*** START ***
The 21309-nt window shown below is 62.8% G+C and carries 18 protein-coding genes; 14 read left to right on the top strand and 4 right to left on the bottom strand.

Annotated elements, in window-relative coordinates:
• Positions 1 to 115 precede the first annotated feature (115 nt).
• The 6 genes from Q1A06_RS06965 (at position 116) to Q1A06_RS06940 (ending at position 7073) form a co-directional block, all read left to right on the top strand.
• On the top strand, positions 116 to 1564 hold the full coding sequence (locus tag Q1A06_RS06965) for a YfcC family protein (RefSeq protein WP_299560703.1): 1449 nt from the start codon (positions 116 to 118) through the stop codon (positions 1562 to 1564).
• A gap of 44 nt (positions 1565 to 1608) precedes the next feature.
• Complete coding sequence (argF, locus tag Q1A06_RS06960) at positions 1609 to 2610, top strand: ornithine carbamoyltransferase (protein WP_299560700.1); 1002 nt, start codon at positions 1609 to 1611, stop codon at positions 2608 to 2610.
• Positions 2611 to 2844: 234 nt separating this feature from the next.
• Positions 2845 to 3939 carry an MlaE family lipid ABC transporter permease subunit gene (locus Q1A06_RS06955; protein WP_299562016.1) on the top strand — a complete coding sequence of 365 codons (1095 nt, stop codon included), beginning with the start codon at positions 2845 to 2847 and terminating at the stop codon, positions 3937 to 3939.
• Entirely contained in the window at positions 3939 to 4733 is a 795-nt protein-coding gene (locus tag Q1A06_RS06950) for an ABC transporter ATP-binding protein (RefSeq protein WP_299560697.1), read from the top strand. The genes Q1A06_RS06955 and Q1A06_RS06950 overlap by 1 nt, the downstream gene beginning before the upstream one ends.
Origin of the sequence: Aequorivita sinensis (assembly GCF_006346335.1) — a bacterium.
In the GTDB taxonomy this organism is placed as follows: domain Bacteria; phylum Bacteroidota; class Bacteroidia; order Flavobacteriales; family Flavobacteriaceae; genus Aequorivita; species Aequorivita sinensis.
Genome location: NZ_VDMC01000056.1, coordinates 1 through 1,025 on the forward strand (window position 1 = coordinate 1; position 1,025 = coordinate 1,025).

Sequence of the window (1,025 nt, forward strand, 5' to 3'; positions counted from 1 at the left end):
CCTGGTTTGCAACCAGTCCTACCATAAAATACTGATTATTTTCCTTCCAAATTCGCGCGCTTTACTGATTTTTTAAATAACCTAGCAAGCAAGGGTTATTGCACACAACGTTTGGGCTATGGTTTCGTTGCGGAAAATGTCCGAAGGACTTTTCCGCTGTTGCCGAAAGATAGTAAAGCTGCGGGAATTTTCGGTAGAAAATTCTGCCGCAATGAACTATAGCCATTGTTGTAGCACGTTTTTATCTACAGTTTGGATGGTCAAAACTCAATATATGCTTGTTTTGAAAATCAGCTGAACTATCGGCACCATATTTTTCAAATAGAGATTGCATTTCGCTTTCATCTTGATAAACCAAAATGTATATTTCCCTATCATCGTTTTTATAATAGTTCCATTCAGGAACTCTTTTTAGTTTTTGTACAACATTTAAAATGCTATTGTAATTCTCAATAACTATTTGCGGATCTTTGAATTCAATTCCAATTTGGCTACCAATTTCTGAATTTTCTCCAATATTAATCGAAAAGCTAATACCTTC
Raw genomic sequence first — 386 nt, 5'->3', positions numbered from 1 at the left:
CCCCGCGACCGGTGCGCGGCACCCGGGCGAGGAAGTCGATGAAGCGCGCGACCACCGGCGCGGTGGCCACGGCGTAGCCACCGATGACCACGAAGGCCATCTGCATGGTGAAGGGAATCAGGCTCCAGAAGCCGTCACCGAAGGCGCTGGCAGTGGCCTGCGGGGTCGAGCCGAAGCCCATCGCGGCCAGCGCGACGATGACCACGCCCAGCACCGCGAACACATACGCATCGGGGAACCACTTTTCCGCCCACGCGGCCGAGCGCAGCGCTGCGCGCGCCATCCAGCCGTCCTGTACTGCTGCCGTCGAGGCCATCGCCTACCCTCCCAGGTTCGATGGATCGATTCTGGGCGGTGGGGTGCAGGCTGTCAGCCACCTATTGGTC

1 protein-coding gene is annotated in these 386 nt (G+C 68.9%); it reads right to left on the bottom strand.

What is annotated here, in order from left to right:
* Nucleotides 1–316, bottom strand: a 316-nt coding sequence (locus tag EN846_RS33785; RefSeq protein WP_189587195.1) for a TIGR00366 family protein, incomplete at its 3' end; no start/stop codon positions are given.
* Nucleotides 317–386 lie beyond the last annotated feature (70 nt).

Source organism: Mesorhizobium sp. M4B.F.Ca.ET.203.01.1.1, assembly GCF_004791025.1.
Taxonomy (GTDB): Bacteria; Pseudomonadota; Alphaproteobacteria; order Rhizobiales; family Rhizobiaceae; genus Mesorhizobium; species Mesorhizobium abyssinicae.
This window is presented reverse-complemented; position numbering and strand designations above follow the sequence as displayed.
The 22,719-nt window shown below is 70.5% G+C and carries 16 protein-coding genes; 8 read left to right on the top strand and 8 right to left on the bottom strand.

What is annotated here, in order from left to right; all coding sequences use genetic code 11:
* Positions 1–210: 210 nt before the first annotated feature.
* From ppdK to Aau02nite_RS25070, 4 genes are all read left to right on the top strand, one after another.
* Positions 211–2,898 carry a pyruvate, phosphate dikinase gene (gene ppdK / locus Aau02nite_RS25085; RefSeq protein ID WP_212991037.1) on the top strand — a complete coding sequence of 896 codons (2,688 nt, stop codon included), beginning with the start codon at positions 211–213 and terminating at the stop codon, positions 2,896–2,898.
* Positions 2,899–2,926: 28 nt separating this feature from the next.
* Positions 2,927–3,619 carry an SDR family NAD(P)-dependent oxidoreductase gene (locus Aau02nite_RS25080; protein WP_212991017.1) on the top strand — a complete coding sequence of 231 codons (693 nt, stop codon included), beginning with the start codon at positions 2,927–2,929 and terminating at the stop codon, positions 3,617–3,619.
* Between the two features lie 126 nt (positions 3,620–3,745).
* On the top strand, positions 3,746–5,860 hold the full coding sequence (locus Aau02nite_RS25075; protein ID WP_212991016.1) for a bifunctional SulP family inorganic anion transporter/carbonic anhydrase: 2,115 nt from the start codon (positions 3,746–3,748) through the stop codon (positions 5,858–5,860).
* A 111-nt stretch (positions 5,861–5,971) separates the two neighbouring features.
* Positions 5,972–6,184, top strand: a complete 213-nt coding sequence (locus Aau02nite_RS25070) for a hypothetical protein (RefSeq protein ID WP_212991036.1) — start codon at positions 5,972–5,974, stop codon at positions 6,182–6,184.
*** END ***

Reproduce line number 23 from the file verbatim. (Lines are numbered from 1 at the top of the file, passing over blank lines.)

Taxonomy (GTDB): Bacteria; Pseudomonadota; Alphaproteobacteria; order Rhizobiales; family Rhizobiaceae; genus Mesorhizobium; species Mesorhizobium abyssinicae.